Price: Freeware and paid versions available, paid has $179 site license and $265 enterprise versions
Compatibility: Windows XP and up
This program has a few handy features of note – it can also perform shutdowns on non-Windows systems via scripting, but it takes a bit of fiddling to get that working. Aside from that it offers some functionality for troubleshooting WOL by monitoring the wake packets being sent and received, and has a built-in scanner for browsing host machines for WOL functionality.
Compatibility: Windows XP and up, .NET Framework 4.6 or higher
This particular tool is part of a larger suite of basic management tools that comes part of a free program offered by ManageEngine. It can invoke remote command prompts, take inventory of software, pull up task manager remotely, and several other features as well as, of course, WOL. This is a handy option when you have a need for more than just the most basic functionality, but anyone who is interested primarily in WOL features will find the rest of it just gets in the way.
Compatibility: Windows 2003, Windows Vista, Windows 7
Another option that is pretty barebones that comes with a few strong limitations, but it has one particular offering that makes it worth mentioning! This particular free tool has a mobile app version for triggering WOL for a configured system, which can be quite handy for quickly firing up a computer from your phone – especially if you then have remote capabilities via the same phone!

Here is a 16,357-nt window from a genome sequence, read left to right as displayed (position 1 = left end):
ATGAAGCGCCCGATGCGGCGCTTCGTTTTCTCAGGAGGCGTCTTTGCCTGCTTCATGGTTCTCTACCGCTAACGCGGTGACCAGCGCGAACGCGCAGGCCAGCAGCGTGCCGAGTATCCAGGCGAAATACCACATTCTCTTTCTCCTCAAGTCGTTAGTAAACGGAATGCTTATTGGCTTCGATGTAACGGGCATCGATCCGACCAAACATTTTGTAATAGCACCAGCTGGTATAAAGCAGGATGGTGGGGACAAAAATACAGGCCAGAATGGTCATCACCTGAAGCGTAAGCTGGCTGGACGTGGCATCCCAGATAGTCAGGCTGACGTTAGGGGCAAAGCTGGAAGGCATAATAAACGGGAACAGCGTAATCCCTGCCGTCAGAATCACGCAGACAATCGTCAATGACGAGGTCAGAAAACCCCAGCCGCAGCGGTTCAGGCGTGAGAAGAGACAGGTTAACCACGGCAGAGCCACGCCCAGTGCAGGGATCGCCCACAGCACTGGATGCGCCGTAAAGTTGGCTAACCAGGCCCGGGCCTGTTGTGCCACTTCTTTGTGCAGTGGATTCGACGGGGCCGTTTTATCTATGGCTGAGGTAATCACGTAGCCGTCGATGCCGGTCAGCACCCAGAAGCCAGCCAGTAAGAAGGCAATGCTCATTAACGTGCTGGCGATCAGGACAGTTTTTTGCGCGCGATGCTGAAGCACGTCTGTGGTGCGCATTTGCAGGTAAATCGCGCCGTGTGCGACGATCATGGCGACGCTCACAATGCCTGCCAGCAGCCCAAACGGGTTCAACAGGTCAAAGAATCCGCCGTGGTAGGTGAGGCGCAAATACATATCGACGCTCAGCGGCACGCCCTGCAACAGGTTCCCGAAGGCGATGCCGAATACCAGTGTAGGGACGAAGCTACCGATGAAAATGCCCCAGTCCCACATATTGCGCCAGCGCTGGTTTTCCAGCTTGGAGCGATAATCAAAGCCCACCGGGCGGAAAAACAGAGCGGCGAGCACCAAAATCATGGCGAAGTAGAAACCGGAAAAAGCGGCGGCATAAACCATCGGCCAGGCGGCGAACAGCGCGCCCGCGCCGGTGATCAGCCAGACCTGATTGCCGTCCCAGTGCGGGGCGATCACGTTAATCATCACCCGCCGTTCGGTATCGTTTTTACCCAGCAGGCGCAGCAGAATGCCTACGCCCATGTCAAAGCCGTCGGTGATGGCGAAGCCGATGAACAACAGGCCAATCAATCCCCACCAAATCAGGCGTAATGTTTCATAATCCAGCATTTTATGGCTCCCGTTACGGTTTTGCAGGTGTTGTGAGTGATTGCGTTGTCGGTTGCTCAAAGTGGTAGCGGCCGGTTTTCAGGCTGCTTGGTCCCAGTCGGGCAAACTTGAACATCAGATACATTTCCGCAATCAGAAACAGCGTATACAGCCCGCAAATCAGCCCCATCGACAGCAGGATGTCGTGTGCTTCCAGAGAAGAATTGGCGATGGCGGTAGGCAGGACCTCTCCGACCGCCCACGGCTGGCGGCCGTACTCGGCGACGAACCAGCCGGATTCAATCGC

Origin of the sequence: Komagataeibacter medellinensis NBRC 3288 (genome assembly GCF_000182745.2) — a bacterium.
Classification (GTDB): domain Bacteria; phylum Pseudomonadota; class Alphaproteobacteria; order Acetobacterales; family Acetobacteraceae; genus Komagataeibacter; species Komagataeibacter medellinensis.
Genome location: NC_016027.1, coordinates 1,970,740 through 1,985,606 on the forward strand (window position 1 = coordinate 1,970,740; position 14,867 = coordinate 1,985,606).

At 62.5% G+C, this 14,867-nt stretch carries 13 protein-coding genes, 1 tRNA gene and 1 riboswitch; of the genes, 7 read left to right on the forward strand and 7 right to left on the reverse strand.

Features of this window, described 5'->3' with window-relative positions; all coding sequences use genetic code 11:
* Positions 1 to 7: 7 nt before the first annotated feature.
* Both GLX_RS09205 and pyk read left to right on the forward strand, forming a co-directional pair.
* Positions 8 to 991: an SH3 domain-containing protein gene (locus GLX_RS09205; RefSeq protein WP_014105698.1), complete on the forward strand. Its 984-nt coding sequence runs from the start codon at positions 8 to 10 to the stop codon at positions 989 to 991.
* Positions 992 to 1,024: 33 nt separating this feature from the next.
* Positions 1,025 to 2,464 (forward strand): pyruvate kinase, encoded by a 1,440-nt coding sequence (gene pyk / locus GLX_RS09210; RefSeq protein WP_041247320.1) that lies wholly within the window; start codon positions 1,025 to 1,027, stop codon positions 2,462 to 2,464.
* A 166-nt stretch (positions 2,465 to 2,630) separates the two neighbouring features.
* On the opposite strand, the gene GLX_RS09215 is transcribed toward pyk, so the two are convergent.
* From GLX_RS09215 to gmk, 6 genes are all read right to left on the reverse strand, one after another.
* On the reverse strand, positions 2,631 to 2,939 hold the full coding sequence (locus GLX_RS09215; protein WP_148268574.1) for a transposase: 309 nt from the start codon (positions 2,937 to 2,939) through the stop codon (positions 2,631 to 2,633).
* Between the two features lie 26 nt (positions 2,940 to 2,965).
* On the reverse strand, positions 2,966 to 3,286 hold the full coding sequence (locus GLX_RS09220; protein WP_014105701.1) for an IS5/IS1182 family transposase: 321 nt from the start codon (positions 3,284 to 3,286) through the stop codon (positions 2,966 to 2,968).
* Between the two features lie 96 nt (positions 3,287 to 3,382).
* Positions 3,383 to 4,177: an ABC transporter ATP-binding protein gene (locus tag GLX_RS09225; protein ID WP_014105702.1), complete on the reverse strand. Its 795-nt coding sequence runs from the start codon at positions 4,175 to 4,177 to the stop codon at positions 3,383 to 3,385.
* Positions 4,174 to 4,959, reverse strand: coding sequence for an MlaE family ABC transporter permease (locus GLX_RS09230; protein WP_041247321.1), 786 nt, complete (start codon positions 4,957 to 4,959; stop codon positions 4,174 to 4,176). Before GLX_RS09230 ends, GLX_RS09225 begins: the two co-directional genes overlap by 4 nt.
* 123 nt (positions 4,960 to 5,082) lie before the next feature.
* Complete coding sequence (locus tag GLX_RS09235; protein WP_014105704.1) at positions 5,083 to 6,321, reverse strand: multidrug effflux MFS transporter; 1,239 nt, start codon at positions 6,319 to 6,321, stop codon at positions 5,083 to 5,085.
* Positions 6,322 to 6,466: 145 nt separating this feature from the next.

Compatibility: Most Windows from 2000 and up, also has Android app version available for triggering WOL
Flexibility and functionality even while away from a computer is one of the most powerful tools we have in this day and age. Being away from a system or office doesn’t mean you can’t repair, turn off, restart, and in this case, even turn back on a computer all from just about anyplace, and any device, with a network connection.
For a nice and easy, but still robust, option for WOL functionality the SOLARWINDS Free WOL Utility can be easily recommended for doing a great job! Its FREE, Easy to Use and gets the job done all the time! Finding the Best Wake on Lan Software shouldn’t be difficult and we hope the list above has served you well in finding one.
FREE WOL Software courtesy of Solarwinds!
Top 3 Free Remote Desktop Connections Manager
this article taken from: https://www.nextofwindows.com/top-3-free-remote-desktop-connections-manager
Remote Desktop Protocol (RDP), developed originally by Microsoft, is a network protocol that provides a way for people to get access to a computer remotely with a nice lightweight user interface along with input devices like keyboard and mouse. Both Windows 7 and 8 come with a native Remote Desktop Client that lets you connect to the remote machine through this protocol. However, for people who constantly need to manage multiple machines at once, you will need a program that manages multiple connections for you to make your life easier. And here are 3 of them that are free and great for you to consider.
Remote Desktop Manager
It’s a feature-rich remote connections manager that manages not only multiple remote desktop connections but many other protocols like VNC, Citrix, HTTP, FTP, LogMeIn, TeamViewer, Putty, etc.. You can save credentials locally in the database protected by the AES encryption, or in the external applications like LastPass or KeePass, or on their new released Devolutions Online Database.
What’s good about this tool is that it also supports and integrates pretty well with many popular services as well. Such as:
- Intel AMT support – to allow remote console asset access even when the computers are off.
- Hyper-V dashboard – to manager hyper-v powered VMs.
- Windows PowerShell support
- Advanced Data Source support, including Amazon S3, Dropbox, FTP, SQL Server, etc..